Students Express Themselves Differently After Quarantine


Graphic by Amber Chen

Amber Chen, Opinion Editor

After a long year of isolation during quarantine, some students have completely changed. Whether it’s fashion, passions or entire personalities, it seems like many students have become different people — or have they just found the confidence to finally express their true selves? 

According to a survey of 87 students, 63 percent of students indicate that they have become more outgoing at school after staying at home for a year. 

Responses from the survey suggest that students who originally were more outgoing tended to become even more extroverted, while students who originally were more reserved tended to become even more introverted.

“I think I became a little more outgoing after quarantine because after being at home with just my family, it was really exciting to see other people at school and socialize,” junior Naomi Kao said. 

After experiencing leadership opportunities during quarantine and becoming the co-captain of the girl’s tennis team, Naomi Kao became more confident.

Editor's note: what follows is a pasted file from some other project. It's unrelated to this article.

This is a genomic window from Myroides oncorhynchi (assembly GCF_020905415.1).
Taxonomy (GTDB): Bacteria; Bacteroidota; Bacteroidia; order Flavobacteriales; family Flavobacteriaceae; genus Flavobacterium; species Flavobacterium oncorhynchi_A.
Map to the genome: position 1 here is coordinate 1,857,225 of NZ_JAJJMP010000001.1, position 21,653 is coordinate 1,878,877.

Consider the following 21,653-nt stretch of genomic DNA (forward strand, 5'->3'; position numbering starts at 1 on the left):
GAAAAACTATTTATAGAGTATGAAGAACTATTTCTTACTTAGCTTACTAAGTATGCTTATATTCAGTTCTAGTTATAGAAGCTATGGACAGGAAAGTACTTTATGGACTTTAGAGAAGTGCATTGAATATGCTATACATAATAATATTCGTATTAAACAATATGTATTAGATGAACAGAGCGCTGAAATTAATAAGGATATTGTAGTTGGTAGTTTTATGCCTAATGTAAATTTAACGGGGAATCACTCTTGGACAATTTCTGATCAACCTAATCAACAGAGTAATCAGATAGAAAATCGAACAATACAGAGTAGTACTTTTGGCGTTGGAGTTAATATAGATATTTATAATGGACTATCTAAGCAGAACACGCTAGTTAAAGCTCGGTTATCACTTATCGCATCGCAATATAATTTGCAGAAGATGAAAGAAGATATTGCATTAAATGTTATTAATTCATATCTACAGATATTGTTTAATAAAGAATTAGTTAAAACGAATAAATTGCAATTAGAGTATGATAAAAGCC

“When you’re on a team and you want your teammates to do well, you cheer really loudly for them and give them as much support as possible, without worrying about what others think of you,” Naomi Kao said.

On the other hand, being away from socialization for a year has made other students feel increased anxiety at school.

“It’s just hard going from seeing a lot of people to no one, and then a whole school again,” junior Kayla Hirt said. “It’s hard to get back into meeting new people.”

Although being introverted has its benefits, many people find that they can discover their passions once they try new activities.

“It’s not bad to be shy or quiet, but it’s also good to put yourself out there,” Naomi Kao said.

“When you start to participate and get out there with everyone else, it’s actually a lot of fun and you become more comfortable and make a lot of friends.”

Her sister, freshman Olivia Kao, agreed. “During the summer I was getting pretty nervous for high school, but by participating in band camp with the marching band the week before school started, I met a lot of my friends and got more familiar with the campus,” Olivia Kao said.

To reserved students whose self-expression is inhibited by their concern of peer judgement, Hirt and freshman Mattias Eberhart have some advice.

“In the end, no one else is stuck with you besides yourself, so do whatever makes you happy instead of trying to impress other people,” Hirt said.

“You should stop caring about what you do around certain people, because in reality, if the person is a decent person, they’re not gonna really care if you do something if you make a mistake,” Eberhart said. “Just be yourself and don’t be afraid to make mistakes, because those mistakes help you grow.”